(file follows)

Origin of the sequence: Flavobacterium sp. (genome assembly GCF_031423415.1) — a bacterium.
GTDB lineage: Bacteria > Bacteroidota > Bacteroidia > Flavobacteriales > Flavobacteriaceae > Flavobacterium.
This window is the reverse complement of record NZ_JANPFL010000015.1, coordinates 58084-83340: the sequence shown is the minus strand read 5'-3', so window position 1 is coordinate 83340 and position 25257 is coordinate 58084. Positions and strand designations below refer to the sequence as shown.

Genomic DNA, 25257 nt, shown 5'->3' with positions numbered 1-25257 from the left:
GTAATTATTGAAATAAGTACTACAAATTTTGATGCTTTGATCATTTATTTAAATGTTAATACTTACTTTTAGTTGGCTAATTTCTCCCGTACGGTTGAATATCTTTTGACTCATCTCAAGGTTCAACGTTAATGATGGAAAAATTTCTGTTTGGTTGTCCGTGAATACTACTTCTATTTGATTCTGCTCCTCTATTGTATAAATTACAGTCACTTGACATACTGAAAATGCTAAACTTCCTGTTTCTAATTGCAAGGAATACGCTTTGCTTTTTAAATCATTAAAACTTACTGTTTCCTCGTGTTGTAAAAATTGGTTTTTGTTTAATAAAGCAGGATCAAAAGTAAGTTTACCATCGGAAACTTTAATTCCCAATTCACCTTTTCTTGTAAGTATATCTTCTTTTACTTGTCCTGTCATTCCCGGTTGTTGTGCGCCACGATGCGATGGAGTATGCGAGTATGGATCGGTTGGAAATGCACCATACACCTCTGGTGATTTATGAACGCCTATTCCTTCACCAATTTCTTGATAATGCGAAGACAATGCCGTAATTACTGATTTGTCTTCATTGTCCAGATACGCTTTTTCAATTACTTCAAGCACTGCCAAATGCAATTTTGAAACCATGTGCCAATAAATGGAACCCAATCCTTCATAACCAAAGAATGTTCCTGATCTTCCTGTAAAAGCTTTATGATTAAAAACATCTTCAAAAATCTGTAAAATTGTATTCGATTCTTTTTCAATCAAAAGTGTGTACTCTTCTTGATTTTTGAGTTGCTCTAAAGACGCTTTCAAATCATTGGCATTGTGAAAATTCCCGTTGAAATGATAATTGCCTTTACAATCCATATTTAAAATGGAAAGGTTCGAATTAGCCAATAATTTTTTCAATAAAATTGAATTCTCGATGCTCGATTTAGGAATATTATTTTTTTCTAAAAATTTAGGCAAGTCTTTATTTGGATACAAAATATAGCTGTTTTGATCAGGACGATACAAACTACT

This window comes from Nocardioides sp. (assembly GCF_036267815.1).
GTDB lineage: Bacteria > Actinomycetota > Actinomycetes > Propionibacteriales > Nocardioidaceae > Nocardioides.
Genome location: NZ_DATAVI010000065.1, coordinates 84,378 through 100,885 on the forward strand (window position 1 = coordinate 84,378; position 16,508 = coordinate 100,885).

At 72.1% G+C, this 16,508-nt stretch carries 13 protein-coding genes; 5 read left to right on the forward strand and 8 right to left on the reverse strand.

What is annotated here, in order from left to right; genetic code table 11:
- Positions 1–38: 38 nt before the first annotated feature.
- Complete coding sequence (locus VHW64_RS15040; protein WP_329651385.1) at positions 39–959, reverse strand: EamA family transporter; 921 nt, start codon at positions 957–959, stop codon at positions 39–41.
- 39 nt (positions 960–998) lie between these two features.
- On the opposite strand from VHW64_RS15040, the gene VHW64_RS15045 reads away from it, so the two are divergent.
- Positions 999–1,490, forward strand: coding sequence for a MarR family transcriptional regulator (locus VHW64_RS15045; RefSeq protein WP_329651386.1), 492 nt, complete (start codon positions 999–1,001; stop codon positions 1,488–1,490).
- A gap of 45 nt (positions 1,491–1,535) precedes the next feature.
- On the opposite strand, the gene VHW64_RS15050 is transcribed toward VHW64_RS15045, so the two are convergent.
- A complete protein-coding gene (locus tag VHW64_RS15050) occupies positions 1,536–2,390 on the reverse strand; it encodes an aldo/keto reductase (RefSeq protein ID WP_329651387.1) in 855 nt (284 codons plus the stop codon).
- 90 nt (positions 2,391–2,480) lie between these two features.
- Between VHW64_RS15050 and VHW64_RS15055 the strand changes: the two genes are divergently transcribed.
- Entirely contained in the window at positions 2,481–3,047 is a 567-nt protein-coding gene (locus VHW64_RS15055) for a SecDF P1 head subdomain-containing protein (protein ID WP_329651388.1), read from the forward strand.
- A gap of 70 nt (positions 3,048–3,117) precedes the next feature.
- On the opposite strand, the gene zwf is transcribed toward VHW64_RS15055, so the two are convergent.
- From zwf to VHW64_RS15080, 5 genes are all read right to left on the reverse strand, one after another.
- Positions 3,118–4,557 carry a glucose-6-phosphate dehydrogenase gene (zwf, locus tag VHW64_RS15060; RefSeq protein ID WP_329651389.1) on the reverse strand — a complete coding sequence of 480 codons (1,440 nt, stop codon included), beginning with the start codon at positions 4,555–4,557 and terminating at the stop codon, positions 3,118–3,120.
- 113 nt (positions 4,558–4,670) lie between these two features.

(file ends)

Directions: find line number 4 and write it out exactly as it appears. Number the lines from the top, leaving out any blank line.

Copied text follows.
Genomic DNA, 25257 nt, shown 5'->3' with positions numbered 1-25257 from the left: